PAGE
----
Throughout his long, varied and storied career, Miles Davis was known for many things. As the father/godfather/originator/pioneer of bop, hard bop, fusion and other styles, Miles’s 40+ albums revealed a diverse array of styles and sounds. Through it all, however, Miles maintained his trademark poise and lyricism, often best expressed through his ballads. On this collection, that element of Davis’s playing is exposed and explored, revealing a diversity even in the broad unity of the love song. These tunes range from the languishing remorse of "I Fall In Love Too Easily" (punctuated towards the end by Frank Butler’s startling but perhaps appropriately quick rim clicks), the dreamy reminsicence of "I Thought About You" and the soft and billowy orchestral breeze of "My Ship" to the anticipatory pacing of "Someday My Prince Will Come." Throughout, Miles keeps different times with help from the legendary likes of bassists Ron Carter and Paul Chambers and drummers Frank Butler, Jimmy Cobb and Tony Williams. Gil Evans’ signature arragnement of "I Loves You Porgy" captures the aching romance of Gershwin’s downtrodden heroine through Miles’s use of his trademark Harmon mute. "Stella by Starlight" offers sax lines by John Coltrane and Cannonball Adderley over the subtle compiing of Bill Evans. A live from Lincoln Center take of "My Funny Valentine" offers soft duets by Hancock and Carter and provides stretches for Miles and tenor George Coleman to whisper, shout, splurt and slur lovingly in their appreciative listeners’ ears, traveling far afield before returning to the crux of their musical amorousness in the final moments.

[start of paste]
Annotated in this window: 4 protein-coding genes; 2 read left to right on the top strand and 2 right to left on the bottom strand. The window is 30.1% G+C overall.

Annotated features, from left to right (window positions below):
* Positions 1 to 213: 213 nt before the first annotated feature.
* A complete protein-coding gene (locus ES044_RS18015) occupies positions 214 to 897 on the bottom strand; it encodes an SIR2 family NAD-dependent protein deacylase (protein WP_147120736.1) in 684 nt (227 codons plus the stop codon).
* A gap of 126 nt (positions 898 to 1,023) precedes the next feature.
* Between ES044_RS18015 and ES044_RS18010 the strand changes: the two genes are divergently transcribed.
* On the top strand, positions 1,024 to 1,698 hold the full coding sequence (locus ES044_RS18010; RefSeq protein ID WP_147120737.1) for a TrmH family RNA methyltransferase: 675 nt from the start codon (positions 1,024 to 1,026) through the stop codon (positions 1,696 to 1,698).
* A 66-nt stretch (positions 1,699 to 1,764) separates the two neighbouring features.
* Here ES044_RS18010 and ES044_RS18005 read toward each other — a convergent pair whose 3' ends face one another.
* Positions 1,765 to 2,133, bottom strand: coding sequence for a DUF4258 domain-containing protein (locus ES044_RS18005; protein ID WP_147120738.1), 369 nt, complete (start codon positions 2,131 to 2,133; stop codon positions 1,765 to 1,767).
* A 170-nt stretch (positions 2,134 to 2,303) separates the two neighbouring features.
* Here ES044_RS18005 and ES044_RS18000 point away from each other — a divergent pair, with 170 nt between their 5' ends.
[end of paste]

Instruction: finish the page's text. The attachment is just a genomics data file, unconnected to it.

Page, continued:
Track Listing: 1. I Fall in Love Too Easily
2. I Thought About You
3. Summer Night
4. My Ship
5. Someday My Prince Will Come
6. Stella by Starlight
7. My Funny Valentine [Live]
8. I Loves You, Porgy
9. Old Folks
10. Time After Time
11. Human Nature
I love jazz because it swings.
I was first exposed to jazz in Houston.
I met Joe LoCascio and Bob Henschen.
The best show I ever attended was Pat Martino.
The first jazz record I bought was Time Out by the Dave Brubeck Quartet.
My advice to new listeners is to relax on 2 and 4 beats.